Vagrant Use Case

July 22, 2017

I work on a MacBook. I love my MacBook. But I don’t love my software and the tools it relies on to behave differently when I’m using them, than they do when deployed to staging or production. It doesn’t happen often, but when it does, it can be very frustrating. For this and other reasons, I have found Vagrant to be a useful tool to have in my development toolbox. I use it everyday.

This is not meant to be a “How To”. In my opinion, the documentation does a nice job explaining how to use the tool. Instead, I want to explain how and why I use it, as well as some of the trade-offs I have made to get the benefits.

What Is It?

The intro page on the Vagrant site offers a good explanation. That said, I view it as a command line tool that is used to interface with a headless virtual machine (eg. VirtualBox, VMWare, etc.) that runs on your laptop or desktop. It is used to build, manage, and destroy virtual machines that are meant to replicate production environments for development.

Now, I know what you’re thinking because I thought the same thing when it was described to me. Why do I need a virtual machine and why learn a command line tool to manage it when it comes with a perfectly good GUI? I will attempt to answer these questions now.


The first, and in my opinion most important, reason I use a VM is to run my development environment as similar as I can to my production environment. I was happy to learn (after I decided this was important to me) that these sentiments are echoed in the tenth factor of The Twelve Factor App. It’s a good read if you’re not familiar with it.

I remember when I attempted to switch from RVM’s gemsets to project local vendor bundles to manage all of my projects’ gems. I happened to be using Vagrant at the time and I quickly found out that when I ran bundle install on my host MacOS, I got different gems than when I installed them on my virtual CentOS machine. The MacOS gems cannot run on the virtual machine and vice versa. The differences between the two sets of gems are in the compilation and are likely trivial, I know. But the fact that they are different made a significant impact on me.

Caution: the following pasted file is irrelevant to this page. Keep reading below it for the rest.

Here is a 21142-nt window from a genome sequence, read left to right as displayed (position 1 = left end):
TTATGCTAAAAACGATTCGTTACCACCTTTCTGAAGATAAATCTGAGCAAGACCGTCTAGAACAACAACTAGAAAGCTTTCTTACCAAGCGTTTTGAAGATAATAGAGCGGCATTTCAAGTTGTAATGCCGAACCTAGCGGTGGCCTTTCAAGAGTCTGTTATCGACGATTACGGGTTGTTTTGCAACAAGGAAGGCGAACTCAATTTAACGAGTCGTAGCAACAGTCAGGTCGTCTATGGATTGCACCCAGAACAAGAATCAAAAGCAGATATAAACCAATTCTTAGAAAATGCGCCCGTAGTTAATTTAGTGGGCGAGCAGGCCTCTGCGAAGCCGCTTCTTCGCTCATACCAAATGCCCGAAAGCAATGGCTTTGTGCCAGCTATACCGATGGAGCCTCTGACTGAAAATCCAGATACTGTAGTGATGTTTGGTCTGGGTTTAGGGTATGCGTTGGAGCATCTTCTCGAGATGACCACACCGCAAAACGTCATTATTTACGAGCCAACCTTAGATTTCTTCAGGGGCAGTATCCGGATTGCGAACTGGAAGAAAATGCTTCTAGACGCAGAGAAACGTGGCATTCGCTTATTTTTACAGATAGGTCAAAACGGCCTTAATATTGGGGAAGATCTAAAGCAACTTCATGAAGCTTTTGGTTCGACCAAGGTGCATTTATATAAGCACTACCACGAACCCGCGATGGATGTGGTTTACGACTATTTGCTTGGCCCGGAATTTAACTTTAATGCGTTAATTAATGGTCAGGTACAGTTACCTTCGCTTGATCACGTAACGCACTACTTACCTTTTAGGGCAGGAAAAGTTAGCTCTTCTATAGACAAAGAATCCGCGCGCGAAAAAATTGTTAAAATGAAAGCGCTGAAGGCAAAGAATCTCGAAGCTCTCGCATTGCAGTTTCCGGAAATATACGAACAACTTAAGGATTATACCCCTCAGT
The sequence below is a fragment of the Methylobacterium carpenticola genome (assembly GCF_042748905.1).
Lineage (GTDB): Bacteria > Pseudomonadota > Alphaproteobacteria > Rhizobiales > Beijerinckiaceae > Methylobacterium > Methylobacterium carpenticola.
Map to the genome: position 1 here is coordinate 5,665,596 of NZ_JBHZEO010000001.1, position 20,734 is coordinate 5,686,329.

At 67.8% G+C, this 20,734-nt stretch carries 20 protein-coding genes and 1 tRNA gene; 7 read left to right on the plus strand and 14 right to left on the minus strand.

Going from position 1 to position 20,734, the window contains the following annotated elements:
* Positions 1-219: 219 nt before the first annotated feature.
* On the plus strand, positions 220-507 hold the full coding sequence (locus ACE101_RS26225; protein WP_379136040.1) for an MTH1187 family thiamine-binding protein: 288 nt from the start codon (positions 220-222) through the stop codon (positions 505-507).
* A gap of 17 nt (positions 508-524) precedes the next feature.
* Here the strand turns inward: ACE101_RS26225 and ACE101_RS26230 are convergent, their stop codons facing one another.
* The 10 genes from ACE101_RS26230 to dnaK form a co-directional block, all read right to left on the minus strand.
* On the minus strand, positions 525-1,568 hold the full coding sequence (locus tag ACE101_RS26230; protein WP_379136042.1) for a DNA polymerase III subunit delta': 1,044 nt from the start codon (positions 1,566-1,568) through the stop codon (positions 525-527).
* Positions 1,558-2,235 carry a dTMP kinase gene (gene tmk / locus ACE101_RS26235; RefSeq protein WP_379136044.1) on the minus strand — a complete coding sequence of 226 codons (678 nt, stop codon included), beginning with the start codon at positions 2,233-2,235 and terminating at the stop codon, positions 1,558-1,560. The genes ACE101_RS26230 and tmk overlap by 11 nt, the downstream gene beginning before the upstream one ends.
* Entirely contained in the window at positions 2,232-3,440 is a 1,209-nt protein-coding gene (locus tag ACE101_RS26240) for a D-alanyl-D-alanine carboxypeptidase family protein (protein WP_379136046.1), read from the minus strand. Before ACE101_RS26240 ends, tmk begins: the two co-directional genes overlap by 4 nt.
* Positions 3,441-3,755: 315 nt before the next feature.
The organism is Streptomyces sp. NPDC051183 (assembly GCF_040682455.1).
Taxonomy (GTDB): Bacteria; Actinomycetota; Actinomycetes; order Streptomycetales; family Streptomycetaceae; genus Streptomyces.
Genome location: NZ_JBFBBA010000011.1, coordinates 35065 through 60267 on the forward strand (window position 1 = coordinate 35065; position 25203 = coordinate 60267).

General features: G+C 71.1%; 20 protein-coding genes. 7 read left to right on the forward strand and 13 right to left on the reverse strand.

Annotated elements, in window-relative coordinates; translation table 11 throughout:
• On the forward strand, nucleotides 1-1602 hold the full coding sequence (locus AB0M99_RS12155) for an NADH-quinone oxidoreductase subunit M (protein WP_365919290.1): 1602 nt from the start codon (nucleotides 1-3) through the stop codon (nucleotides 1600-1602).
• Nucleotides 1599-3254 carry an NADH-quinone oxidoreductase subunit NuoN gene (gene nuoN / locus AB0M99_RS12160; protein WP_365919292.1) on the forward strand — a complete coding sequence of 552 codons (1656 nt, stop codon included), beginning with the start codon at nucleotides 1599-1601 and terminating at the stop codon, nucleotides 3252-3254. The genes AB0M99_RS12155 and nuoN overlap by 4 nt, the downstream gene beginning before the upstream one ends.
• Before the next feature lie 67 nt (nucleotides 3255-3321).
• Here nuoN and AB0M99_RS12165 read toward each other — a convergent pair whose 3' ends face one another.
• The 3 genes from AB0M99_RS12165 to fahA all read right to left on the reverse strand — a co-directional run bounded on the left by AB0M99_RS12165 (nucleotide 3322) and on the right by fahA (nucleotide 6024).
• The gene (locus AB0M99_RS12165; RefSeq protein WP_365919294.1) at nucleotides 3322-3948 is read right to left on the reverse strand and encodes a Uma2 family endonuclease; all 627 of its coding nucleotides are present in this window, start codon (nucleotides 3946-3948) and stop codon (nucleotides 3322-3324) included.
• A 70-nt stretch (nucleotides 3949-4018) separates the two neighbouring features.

Provisioning is key feature that Vagrant provides. It’s a fancy way of saying automated setup of the virtual machine. Vagrant allows several methods for provisioning a new VM. I chose to write a set of bash scripts that Vagrant uses to setup my VM the first time it is brought up. The scripts do take some time to write but it is well worth the effort. They allow me to destroy a littered VM and bring up a brand new one, complete with a necessarily old version of MySQL, RVM with the JRuby and MRI versions I need, a few global gems, all of my dotfiles, the Nix package manager, Supervisord, and all of the other dependencies our application has with a single vagrant up command.

Because creating a brand new VM with all of the software and tools I need is so easy, I frequently destroy it and start fresh. Why not? If I ever find myself wondering if a hosed up environment is causing trouble, it takes about 5-10 minutes to have a brand new one and resolve the concern. Awesome.

Once a Vagrant machine is created and tailored to your project’s needs, it can be easily shared with the rest of the development team. This can be accomplished in two ways. If you have a thorough provisioning process you can share the Vagrantfile along with any scripts needed to complete the provisioning. I accomplish this via a git repository. The other method is to create the VM manually then turn it into a Vagrant box. To share the box you can upload it to Vagrant Cloud or pass the large file around on an external hard drive.